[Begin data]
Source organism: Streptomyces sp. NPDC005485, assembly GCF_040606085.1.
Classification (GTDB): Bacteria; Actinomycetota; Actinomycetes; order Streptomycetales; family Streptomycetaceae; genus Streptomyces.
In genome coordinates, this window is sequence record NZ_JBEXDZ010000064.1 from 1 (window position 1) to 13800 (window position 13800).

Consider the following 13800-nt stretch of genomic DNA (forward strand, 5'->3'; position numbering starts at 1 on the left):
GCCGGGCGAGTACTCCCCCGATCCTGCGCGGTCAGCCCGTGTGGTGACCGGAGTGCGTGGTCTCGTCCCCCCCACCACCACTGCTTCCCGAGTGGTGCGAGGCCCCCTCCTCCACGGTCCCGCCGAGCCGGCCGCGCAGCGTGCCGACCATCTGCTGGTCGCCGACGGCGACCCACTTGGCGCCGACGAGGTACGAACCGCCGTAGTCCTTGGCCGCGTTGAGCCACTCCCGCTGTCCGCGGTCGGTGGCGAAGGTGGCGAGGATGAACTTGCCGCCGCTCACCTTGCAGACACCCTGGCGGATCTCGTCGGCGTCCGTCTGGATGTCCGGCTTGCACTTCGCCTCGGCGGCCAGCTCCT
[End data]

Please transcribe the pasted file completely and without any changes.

Source organism: Streptomyces sp. NPDC005485, assembly GCF_040606085.1.
Classification (GTDB): Bacteria; Actinomycetota; Actinomycetes; order Streptomycetales; family Streptomycetaceae; genus Streptomyces.
In genome coordinates, this window is sequence record NZ_JBEXDZ010000064.1 from 1 (window position 1) to 13800 (window position 13800).

Consider the following 13800-nt stretch of genomic DNA (forward strand, 5'->3'; position numbering starts at 1 on the left):
GCCGGGCGAGTACTCCCCCGATCCTGCGCGGTCAGCCCGTGTGGTGACCGGAGTGCGTGGTCTCGTCCCCCCCACCACCACTGCTTCCCGAGTGGTGCGAGGCCCCCTCCTCCACGGTCCCGCCGAGCCGGCCGCGCAGCGTGCCGACCATCTGCTGGTCGCCGACGGCGACCCACTTGGCGCCGACGAGGTACGAACCGCCGTAGTCCTTGGCCGCGTTGAGCCACTCCCGCTGTCCGCGGTCGGTGGCGAAGGTGGCGAGGATGAACTTGCCGCCGCTCACCTTGCAGACACCCTGGCGGATCTCGTCGGCGTCCGTCTGGATGTCCGGCTTGCACTTCGCCTCGGCGGCCAGCTCCT